Set aside to cool. When the stuffing is cool bag it in an oven bag, close it tightly removing the air and store it in a cool dry place for up to a month.

No Ordinary Chick’s Seasoned Stuffing Mix… Hints
You’re all ready to add your favorite ingredients to your dry seasoned stuffing mix:

In a large skillet sauté your favorites in butter; such as apples, celery, fresh herbs, mushrooms, pecans (nuts & seeds), scallions(onions), and water chestnuts… then toss gently into your bread mix. Some people like to add dried fruits, and sausage, it’s really up to your cooking style.

You can cook your vegetable trimmings and your birds’ giblets n neck in boiling water, and use that along with some extra hot poultry stock; reserving some liquid to baste and make gravy.

Add hot stock blend to your stuffing mix in 1 cup increments until desired consistency is achieved; your stuffing should stick together, but not be too wet.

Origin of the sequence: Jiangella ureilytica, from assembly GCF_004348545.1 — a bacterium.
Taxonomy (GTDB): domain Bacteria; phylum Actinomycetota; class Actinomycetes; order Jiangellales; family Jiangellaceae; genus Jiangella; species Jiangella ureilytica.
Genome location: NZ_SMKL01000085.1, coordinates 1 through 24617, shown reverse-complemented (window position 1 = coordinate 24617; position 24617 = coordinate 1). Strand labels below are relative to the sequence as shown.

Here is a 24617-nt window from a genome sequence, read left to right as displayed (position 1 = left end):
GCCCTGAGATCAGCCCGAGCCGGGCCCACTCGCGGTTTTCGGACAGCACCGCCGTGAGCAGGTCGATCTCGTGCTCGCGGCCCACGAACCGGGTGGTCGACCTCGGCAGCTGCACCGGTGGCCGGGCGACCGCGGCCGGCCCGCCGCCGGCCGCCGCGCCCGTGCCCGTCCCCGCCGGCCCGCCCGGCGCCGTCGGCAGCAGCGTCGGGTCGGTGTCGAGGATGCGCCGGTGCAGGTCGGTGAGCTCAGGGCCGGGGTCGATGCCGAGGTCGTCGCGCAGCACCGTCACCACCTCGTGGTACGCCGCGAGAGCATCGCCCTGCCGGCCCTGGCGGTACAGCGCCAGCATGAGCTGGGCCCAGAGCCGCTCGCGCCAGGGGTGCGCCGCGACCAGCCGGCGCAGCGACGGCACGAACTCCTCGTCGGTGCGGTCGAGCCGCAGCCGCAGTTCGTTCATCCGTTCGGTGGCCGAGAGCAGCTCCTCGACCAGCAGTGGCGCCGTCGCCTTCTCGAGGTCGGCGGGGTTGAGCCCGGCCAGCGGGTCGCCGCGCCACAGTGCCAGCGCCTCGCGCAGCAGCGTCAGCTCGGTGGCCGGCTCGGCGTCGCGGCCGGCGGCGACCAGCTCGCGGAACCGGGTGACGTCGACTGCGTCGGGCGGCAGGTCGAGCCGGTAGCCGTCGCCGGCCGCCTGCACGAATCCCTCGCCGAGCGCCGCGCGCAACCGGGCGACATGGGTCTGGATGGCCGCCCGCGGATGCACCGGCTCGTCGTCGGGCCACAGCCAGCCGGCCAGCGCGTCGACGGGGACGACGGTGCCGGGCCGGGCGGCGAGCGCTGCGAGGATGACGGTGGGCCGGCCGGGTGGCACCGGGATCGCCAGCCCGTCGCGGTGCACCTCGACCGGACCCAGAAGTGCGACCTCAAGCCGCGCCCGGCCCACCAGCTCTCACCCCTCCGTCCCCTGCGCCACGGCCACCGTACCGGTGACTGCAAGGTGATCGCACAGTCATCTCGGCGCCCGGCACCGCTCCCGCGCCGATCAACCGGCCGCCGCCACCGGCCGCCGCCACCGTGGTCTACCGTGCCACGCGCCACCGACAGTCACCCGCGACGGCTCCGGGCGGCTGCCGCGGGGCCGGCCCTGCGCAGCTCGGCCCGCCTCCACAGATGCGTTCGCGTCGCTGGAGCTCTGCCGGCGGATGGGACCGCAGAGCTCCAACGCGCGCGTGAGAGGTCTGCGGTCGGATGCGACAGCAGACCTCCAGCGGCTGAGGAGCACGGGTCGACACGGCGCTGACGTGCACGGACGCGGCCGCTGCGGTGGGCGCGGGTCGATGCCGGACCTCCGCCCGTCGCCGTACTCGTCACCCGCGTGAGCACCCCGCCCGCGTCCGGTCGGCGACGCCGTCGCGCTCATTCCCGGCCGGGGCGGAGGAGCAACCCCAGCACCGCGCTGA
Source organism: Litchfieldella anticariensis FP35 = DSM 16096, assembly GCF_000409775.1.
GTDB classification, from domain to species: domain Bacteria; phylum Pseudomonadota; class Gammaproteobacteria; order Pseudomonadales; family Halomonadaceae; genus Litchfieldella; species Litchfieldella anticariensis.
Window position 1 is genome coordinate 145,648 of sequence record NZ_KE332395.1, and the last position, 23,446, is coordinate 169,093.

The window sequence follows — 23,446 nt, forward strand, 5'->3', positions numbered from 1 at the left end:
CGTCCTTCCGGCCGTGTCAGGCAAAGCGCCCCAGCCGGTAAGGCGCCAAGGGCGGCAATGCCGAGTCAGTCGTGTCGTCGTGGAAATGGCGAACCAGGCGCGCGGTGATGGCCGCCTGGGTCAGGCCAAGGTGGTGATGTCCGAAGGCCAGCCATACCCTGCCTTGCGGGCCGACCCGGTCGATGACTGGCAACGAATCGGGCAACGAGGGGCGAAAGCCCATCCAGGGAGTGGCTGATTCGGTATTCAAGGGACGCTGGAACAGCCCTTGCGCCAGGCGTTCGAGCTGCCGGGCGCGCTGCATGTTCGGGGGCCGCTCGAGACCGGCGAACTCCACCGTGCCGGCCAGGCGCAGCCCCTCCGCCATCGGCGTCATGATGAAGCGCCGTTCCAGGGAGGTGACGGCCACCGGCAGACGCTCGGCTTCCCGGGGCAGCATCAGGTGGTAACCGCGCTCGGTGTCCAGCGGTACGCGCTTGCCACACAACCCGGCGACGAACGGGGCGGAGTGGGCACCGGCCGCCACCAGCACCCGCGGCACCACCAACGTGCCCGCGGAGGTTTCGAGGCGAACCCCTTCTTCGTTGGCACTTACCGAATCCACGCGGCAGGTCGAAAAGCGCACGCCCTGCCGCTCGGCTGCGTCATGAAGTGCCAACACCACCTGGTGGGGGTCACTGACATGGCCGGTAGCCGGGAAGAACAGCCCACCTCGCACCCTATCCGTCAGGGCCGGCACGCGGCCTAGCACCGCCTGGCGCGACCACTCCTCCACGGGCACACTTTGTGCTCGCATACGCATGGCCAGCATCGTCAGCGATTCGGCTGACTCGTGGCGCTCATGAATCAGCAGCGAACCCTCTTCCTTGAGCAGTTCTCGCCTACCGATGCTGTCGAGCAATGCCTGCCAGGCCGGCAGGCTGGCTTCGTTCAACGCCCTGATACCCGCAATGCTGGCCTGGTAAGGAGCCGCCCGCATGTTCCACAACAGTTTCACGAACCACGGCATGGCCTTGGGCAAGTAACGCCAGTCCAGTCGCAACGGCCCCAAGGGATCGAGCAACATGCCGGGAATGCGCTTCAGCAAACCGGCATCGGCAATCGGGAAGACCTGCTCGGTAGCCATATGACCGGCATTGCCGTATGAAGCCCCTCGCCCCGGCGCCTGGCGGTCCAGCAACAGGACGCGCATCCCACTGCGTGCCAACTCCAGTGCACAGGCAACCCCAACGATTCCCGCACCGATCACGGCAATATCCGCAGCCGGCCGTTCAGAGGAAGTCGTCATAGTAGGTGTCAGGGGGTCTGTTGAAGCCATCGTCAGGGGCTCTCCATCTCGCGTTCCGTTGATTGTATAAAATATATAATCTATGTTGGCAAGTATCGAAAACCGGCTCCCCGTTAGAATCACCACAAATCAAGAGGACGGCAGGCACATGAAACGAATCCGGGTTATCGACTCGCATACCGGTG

You can bake stuffing separately; covered lightly in a 350-degree oven for 30-45 minutes… or

You can stuff both ends of your holiday bird; it’s easiest to form small balls and press in lightly, pin closed the neck side, and an end of bread works great to seal up the top side stuffing opening.
You’re all ready to baste, season, and bake at 350 degrees; don’t forget to tent your bird with parchment paper for the first hour or so to heat evenly. After the first hour or so depending on how large your bird is, remove your tent and baste every ½ hour to keep it moist and brown evenly.

Let your bird stand at least 10 minutes upon finish; then remove stuffing and carve… enjoy!